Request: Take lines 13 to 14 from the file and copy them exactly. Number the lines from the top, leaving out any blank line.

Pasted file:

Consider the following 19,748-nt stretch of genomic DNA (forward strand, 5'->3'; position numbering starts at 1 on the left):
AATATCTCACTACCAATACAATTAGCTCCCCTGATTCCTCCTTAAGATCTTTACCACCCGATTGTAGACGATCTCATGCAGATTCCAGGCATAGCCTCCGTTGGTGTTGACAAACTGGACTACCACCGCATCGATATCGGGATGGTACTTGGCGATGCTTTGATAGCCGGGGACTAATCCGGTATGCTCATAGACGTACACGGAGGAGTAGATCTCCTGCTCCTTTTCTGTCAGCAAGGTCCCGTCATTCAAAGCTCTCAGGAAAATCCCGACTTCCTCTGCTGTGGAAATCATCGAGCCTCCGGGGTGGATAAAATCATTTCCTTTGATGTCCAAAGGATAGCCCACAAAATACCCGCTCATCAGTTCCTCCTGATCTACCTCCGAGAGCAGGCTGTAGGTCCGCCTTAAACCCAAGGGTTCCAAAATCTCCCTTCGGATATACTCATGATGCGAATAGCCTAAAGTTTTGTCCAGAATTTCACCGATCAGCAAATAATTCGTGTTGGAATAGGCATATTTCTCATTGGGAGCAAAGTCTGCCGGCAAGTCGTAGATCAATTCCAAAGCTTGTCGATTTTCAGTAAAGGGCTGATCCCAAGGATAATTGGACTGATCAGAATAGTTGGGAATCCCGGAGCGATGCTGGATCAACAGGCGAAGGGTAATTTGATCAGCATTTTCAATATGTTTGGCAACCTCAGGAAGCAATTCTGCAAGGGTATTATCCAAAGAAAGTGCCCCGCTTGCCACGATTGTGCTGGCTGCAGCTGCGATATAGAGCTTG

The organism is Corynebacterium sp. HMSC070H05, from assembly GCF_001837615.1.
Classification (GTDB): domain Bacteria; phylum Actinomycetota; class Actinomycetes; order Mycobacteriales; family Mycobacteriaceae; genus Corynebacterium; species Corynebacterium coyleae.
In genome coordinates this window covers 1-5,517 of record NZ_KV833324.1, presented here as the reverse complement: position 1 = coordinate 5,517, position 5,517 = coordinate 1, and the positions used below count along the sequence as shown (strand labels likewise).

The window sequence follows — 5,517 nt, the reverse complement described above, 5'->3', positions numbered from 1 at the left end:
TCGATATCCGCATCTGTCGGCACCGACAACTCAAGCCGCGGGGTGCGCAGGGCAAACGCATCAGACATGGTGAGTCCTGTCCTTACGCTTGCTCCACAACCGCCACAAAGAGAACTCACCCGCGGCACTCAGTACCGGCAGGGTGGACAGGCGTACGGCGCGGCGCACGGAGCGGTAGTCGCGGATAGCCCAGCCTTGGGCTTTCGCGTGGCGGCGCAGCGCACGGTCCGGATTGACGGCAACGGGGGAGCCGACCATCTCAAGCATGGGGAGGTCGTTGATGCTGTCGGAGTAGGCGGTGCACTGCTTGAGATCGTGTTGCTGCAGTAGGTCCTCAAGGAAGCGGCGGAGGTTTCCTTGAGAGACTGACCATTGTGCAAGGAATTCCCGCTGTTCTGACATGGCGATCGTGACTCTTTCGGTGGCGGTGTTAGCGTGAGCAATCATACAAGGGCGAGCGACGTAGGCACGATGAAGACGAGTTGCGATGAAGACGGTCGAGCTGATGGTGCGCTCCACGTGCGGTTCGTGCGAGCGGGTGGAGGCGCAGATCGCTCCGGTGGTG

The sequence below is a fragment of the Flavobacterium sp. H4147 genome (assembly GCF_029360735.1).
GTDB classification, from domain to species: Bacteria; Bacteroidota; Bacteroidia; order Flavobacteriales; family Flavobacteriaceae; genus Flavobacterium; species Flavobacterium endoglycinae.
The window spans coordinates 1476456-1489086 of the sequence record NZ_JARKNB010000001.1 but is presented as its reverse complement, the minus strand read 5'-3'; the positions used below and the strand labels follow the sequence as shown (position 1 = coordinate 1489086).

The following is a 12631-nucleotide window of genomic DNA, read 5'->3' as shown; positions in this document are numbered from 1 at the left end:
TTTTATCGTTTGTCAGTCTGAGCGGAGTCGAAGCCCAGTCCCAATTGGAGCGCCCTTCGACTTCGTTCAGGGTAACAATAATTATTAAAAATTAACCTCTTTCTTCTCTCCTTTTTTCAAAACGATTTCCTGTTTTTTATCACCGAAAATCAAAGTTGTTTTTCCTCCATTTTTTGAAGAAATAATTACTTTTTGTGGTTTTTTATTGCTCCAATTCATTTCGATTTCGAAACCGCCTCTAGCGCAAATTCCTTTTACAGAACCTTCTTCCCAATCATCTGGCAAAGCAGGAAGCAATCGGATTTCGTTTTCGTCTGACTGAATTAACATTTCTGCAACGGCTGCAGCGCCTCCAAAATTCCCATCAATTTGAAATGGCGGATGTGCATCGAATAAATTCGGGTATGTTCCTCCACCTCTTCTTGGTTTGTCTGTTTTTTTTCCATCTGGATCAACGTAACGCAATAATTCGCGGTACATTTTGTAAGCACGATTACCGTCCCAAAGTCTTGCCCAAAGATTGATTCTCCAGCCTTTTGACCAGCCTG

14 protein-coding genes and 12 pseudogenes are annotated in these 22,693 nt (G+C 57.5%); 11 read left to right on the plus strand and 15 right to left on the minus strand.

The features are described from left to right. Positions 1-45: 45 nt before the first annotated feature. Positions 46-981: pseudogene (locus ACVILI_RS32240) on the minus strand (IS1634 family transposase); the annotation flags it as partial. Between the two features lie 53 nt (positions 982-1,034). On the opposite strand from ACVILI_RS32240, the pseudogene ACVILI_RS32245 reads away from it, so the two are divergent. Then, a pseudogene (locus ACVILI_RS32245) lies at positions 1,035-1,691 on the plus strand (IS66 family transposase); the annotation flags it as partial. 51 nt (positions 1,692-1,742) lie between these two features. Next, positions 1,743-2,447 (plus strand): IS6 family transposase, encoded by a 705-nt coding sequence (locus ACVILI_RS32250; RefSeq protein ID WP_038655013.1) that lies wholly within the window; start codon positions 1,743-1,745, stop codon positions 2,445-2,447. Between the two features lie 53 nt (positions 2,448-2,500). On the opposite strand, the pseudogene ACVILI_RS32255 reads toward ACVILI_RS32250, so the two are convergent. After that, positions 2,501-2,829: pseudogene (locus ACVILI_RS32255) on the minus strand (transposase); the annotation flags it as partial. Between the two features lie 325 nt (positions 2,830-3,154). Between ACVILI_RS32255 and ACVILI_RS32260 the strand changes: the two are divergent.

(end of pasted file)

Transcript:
14 protein-coding genes and 12 pseudogenes are annotated in these 22,693 nt (G+C 57.5%); 11 read left to right on the plus strand and 15 right to left on the minus strand.

The features are described from left to right. Positions 1-45: 45 nt before the first annotated feature. Positions 46-981: pseudogene (locus ACVILI_RS32240) on the minus strand (IS1634 family transposase); the annotation flags it as partial. Between the two features lie 53 nt (positions 982-1,034). On the opposite strand from ACVILI_RS32240, the pseudogene ACVILI_RS32245 reads away from it, so the two are divergent. Then, a pseudogene (locus ACVILI_RS32245) lies at positions 1,035-1,691 on the plus strand (IS66 family transposase); the annotation flags it as partial. 51 nt (positions 1,692-1,742) lie between these two features. Next, positions 1,743-2,447 (plus strand): IS6 family transposase, encoded by a 705-nt coding sequence (locus ACVILI_RS32250; RefSeq protein ID WP_038655013.1) that lies wholly within the window; start codon positions 1,743-1,745, stop codon positions 2,445-2,447. Between the two features lie 53 nt (positions 2,448-2,500). On the opposite strand, the pseudogene ACVILI_RS32255 reads toward ACVILI_RS32250, so the two are convergent. After that, positions 2,501-2,829: pseudogene (locus ACVILI_RS32255) on the minus strand (transposase); the annotation flags it as partial. Between the two features lie 325 nt (positions 2,830-3,154). Between ACVILI_RS32255 and ACVILI_RS32260 the strand changes: the two are divergent.